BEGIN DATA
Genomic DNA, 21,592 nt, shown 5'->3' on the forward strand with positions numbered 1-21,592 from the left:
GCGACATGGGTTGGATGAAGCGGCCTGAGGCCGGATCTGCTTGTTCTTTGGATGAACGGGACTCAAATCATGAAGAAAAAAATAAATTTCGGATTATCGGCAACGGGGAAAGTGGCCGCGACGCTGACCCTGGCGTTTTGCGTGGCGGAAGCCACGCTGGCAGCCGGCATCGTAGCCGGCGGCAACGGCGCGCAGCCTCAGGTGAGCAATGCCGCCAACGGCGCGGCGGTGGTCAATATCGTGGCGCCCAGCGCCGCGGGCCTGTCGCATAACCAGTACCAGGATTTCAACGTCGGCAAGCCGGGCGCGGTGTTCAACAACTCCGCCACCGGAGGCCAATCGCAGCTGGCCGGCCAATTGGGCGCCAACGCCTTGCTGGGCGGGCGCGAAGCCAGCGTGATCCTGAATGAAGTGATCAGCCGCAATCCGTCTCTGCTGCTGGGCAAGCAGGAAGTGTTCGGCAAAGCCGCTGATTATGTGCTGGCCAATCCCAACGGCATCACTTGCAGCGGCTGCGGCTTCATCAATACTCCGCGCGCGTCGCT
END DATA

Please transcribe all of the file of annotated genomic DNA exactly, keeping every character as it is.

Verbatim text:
Genomic DNA, 21,592 nt, shown 5'->3' on the forward strand with positions numbered 1-21,592 from the left:
GCGACATGGGTTGGATGAAGCGGCCTGAGGCCGGATCTGCTTGTTCTTTGGATGAACGGGACTCAAATCATGAAGAAAAAAATAAATTTCGGATTATCGGCAACGGGGAAAGTGGCCGCGACGCTGACCCTGGCGTTTTGCGTGGCGGAAGCCACGCTGGCAGCCGGCATCGTAGCCGGCGGCAACGGCGCGCAGCCTCAGGTGAGCAATGCCGCCAACGGCGCGGCGGTGGTCAATATCGTGGCGCCCAGCGCCGCGGGCCTGTCGCATAACCAGTACCAGGATTTCAACGTCGGCAAGCCGGGCGCGGTGTTCAACAACTCCGCCACCGGAGGCCAATCGCAGCTGGCCGGCCAATTGGGCGCCAACGCCTTGCTGGGCGGGCGCGAAGCCAGCGTGATCCTGAATGAAGTGATCAGCCGCAATCCGTCTCTGCTGCTGGGCAAGCAGGAAGTGTTCGGCAAAGCCGCTGATTATGTGCTGGCCAATCCCAACGGCATCACTTGCAGCGGCTGCGGCTTCATCAATACTCCGCGCGCGTCGCT